But I proceed to the second idea that our text suggests: that under the various depressions which we meet with in the present state, one very important remedy is, the remembrance of those times and places and circumstances in which God hath, heretofore, wrought for us deliverance. “O my God, my soul is cast down within me: therefore will I remember thee from the land of Jordan and of the Hermonites, from the hill Mizar.” I wish it in general to be remarked, that that which was the source of the Psalmist’s comfort was not the time, was not the place, was not merely his own experience, but God: “I will remember thee.” He does not say, Therefore will I remember Jordan, therefore will I remember Mizar, therefore will I remember the land of the Hermonites; no: Therefore will I remember Thee from them. God must be the object in which our faith and hope and joy must centre. All those times, places, and past deliverances, were made use of by the Psalmist as means of leading him to God; and this is the proper use to be made of past experience, of past interpositions of Providence on our behalf. What, I would ask, can be a better remedy, when under adverse dispensations, than to recur to such deliverances—“therefore will I remember thee from the land of Jordan, and of the Hermonites, from the hill Mizar”—to remember divine interpositions in times past? This was the way in which the patriarchs derived consolation. When Jacob was in sorsow with his uncle Laban, and met with many troubles, many discouragements, God appeared to him, we are told, and said, “I am the God of Bethel;” I am the God that appeared unto thee in the way that thou wentest. Now do not you suppose that this would tend abundantly to cheer Jacob’s distressed heart, to call to his remembrance all that grace and goodness that appeared to him at Bethel,—at Bethel, where he had the vision of the ladder, whose top reached to heaven, and of the angels of God ascending and descending upon it—at Bethel, where the Almighty said, “I am the Lord God of Abraham thy father, and the God of Isaac; and in thee and in thy seed shall all the families of the earth be blessed. And, behold, I am with thee, and will keep thee in all places whither thou goest, and will bring thee again into this land, for I will not leave thee until I have done that which I have spoken to thee of.” Ah! that was sweet. Well, and twenty years afterwards God appeared to him and said, “I am the God of Bethel;” that was leading Jacob to remember him from Bethel, to remember him in connexion with past promises and past supports. We should not make a god of our past experience, but we should make it the mean of leading us to God. Jacob did this. When he returned from Padan-aram, you recollect well, I dare say, what a strait he was put to by the coming out of Esau with four hundred men with him, and it looks as if Esau had a bad design. There is little doubt but that the old grudge rankled in his heart. He had been thinking for twenty long years that, if he came back into that country, he would revenge the quarrel. And now Jacob hears of his coming, with wives and flocks and herds, and with four hundred men, against him; what means had Jacob recourse to? Poor soul! his heart was dejected within him—he was exceedingly depressed; “I am afraid,” said he, “lest he will come and smite me, and the mother with the children.” He was deeply affected; and what measure had he recourse to under his trial? He took the very method which a good man should take: he betook himself to prayer, and we are told how he pleaded with God on that occasion. “And Jacob said, O God of my father Abraham, and God of my father Isaac, the Lord, which saidst unto me, Return unto thy country, and to thy kindred, and I will deal well with thee; and thou saidst, I will surely do thee good.” Now this was looking back to Hermon, and to Jordan, to the hill Mizar, and remembering God there; this was making use of past experiences under present trials. This was pleading the divine faithfulness, and resting his soul and all his concerns on him. Jacob pleaded to good purpose, and from hence he obtained the name of Israel; for he had power with God, and prevailed. Oh, that we may do likewise under all our adversities! Does God lay his hand on us? Do mountains appear in our way insurmountable; let us, like Jacob, remember him from Bethel; and say, He that hath delivered doth deliver, and, we trust, will deliver. Let us bless Him for all that is past, and confide in him for all that is to come. Well, and suppose your dejection arise from a want of communion with God, suppose it to be of a spiritual nature; methinks the remembrance of past experience even here, of past manifestations of divine goodness in your behalf, will lead you again, in the exercise of humble prayer, to seek your spiritual supplies from the same fountain. I hate that way of resting on past experiences which consists in quieting the conscience under present carnality, that can make us easy without God in the world; what some people have called a life of faith, but which is in reality the death, rather than the life, of that principle. A life of faith does not consist in being satisfied that we are safe, be we in whatever state we may; but if we repair to the throne of grace or the ordinances of God, and cannot enjoy consolation, and if our souls lament like Israel after the Lord, we may get good by remembering past experiences, or rather by remembering God under them. The church at Ephesus was exhorted to remember how she had heard, and how she had received the word of God. O dejected Christian! do thou also remember how thou hast heard; call to recollection thy former sorrows, thy former hopes, thy former joys, thy former confidences, not in order to seek comfort without a renewal of them, but with a view to rekindle, if it be possible, the lost flame; to recall the former joys, the former hopes, the former confidences, that the things may be revived which are ready to die; this will do thy soul good under all thy dejections. This will be to remember God from Hermon, and from Jordan, from the hill Mizar.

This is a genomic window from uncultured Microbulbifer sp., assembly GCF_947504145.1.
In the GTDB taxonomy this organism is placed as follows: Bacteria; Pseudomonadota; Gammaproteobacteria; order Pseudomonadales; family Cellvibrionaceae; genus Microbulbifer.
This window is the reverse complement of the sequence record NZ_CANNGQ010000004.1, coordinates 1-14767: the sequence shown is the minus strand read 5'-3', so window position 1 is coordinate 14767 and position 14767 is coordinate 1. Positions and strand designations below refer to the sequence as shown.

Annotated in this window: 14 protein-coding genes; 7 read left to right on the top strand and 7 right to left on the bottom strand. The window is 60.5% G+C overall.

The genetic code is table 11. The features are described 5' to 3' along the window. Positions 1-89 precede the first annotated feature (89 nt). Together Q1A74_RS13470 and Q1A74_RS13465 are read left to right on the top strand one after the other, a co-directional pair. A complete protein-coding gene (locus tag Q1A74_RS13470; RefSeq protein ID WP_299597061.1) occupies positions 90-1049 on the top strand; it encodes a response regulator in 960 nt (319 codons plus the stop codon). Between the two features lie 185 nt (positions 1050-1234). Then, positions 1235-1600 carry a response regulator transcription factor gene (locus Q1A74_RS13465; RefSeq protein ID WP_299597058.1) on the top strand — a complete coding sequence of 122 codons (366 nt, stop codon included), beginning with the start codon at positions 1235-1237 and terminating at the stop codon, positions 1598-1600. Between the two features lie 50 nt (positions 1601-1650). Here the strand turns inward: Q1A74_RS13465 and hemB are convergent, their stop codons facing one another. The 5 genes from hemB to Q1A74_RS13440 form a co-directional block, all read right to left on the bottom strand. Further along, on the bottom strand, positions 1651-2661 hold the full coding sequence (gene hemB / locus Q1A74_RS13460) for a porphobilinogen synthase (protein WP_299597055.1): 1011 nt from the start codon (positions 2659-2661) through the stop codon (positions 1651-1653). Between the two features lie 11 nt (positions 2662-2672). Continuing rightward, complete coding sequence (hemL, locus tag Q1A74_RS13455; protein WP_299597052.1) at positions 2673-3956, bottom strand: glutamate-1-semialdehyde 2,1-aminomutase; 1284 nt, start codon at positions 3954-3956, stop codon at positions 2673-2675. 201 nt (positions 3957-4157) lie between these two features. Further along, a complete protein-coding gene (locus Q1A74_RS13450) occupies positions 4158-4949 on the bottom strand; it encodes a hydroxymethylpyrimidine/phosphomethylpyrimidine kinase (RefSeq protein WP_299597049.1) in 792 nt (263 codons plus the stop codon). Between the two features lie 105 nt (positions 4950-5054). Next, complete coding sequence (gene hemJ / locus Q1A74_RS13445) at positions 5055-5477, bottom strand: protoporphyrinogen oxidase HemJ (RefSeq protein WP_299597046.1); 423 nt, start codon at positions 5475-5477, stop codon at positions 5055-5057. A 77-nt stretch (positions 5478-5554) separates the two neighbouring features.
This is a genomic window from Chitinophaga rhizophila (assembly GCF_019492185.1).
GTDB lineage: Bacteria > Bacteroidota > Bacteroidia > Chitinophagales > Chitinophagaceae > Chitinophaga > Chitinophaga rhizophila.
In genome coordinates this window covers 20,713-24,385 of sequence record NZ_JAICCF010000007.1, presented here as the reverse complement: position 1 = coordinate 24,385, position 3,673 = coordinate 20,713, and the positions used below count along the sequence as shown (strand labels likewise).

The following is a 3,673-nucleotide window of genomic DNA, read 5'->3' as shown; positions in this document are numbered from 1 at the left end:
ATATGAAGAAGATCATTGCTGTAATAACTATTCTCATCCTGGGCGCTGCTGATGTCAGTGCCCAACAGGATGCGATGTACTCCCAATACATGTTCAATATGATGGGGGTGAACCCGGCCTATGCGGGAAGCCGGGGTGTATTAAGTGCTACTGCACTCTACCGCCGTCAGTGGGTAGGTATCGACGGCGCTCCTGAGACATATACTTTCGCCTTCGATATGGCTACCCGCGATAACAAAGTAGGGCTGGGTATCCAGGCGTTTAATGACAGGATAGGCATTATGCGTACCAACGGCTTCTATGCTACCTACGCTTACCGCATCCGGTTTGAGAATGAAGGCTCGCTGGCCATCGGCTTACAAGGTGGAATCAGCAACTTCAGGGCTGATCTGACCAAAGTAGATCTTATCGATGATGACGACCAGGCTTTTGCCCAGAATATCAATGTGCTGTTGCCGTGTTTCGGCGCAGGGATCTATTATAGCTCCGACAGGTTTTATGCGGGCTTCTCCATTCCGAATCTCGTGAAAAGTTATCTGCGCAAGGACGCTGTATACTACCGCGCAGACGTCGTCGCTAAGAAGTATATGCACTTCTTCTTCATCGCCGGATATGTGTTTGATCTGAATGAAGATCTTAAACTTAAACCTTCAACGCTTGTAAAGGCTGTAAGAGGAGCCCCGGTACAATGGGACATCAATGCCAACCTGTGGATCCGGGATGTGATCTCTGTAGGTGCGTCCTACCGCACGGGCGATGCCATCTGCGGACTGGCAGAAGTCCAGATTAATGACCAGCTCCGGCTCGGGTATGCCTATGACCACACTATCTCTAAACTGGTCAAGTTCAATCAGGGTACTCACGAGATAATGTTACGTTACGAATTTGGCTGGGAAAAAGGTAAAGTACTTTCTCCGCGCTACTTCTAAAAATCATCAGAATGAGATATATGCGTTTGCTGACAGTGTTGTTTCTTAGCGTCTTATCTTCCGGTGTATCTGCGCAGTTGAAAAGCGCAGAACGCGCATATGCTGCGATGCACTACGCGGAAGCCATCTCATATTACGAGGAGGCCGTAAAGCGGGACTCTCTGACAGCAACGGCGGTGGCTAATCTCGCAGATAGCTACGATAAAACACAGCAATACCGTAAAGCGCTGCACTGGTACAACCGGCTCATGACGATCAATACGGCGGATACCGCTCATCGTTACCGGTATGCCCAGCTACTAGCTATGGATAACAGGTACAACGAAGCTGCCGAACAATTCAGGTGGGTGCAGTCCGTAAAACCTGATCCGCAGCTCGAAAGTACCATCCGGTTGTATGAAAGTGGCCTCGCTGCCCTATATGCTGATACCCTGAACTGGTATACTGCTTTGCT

I will only add, by way of conclusion, there is one place which David could not mention, but which you and I can; and which it will do our souls more good to remember than either Jordan, or the land of the Hermonites, or the hill Mizar, or all other places put together; and that is Calvary? Is thy soul cast down within thee? Remember him from Gethsemane and Calvary; and if that be not a relief, nothing can be. I will venture to say there is no trial that can befall you or me in providence or grace, but what a remembrance of God from Calvary will dissipate it. Is thy soul dejected with providential depressions? think of Jesus. What are thy afflictions in comparison of his, who bore thy griefs, and carried thy sorrows? Is thy soul depressed with a load of guilt, and art thou banished from communion with God? remember him on whom was laid the iniquity of us all, and who exclaimed, “My God, my God, why hast thou forsaken me?” Does guilt depress thy heart, and shame cover thy face? “Behold the Lamb of God that taketh away the sins of the world;” remember him from Calvary, and this shall be the healing of thy heart. A view of the cross of Jesus, as Bunyan remarks, unburdened his conscience. A view of the cross of Jesus will prove a balm for every malady—a relief under all thy sorrows.
Excerpt from: “A Remedy for Mental Dejection,” a sermon delivered at Carter-lane Meeting-house, London, March 1800.”
Fuller, A. G. (1988). The Complete Works of Andrew Fuller: Memoirs, Sermons, Etc. (J. Belcher, Ed.) (Vol. 1, pp. 372–374). Harrisonburg, VA: Sprinkle Publications.